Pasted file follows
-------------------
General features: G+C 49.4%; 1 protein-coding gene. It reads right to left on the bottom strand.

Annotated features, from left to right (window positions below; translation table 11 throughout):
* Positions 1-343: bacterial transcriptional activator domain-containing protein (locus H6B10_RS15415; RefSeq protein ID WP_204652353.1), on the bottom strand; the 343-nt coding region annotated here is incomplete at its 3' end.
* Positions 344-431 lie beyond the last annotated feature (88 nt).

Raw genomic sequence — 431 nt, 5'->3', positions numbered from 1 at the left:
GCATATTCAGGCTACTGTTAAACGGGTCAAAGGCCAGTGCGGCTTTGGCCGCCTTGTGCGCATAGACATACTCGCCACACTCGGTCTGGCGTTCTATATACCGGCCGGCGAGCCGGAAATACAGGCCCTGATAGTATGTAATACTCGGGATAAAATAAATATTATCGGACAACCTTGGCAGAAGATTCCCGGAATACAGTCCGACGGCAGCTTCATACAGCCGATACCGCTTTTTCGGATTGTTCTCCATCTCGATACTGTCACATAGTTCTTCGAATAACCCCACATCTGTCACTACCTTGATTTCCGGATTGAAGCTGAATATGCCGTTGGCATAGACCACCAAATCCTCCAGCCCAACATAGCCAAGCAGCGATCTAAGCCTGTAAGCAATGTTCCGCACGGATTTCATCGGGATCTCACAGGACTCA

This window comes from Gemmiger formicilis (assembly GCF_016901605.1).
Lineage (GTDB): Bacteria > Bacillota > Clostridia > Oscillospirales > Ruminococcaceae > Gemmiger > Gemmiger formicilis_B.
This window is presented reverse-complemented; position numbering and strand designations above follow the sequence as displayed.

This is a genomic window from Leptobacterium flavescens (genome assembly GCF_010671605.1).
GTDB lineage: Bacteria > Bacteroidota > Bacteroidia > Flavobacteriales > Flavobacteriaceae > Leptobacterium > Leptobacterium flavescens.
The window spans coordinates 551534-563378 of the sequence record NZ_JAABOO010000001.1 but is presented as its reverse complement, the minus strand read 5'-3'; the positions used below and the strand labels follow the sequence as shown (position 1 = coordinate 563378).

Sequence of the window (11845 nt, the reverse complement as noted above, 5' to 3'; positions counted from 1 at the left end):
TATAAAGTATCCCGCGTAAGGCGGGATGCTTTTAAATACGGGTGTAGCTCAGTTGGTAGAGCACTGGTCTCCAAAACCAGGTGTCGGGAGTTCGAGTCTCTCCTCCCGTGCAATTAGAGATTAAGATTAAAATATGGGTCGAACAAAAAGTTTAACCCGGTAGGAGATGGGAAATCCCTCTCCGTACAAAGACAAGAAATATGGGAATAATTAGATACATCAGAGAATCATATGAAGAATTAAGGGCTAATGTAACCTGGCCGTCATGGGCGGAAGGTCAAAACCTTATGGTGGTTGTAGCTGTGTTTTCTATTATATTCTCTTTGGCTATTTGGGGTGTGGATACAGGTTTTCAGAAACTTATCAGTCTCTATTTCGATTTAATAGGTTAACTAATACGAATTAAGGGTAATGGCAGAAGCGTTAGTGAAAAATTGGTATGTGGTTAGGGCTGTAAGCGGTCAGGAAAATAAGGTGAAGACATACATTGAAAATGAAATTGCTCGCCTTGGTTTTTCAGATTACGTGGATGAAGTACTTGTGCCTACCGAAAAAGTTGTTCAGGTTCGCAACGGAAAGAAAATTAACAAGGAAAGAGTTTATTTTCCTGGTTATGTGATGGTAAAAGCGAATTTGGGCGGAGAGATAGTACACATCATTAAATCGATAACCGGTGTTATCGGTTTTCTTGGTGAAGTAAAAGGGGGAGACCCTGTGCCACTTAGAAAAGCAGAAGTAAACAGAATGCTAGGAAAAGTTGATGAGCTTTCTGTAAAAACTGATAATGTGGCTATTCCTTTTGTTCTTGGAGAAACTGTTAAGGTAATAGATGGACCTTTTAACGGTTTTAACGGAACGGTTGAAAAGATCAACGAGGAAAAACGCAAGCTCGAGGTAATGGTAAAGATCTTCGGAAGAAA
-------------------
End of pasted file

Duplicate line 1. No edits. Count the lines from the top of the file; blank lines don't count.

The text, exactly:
General features: G+C 49.4%; 1 protein-coding gene. It reads right to left on the bottom strand.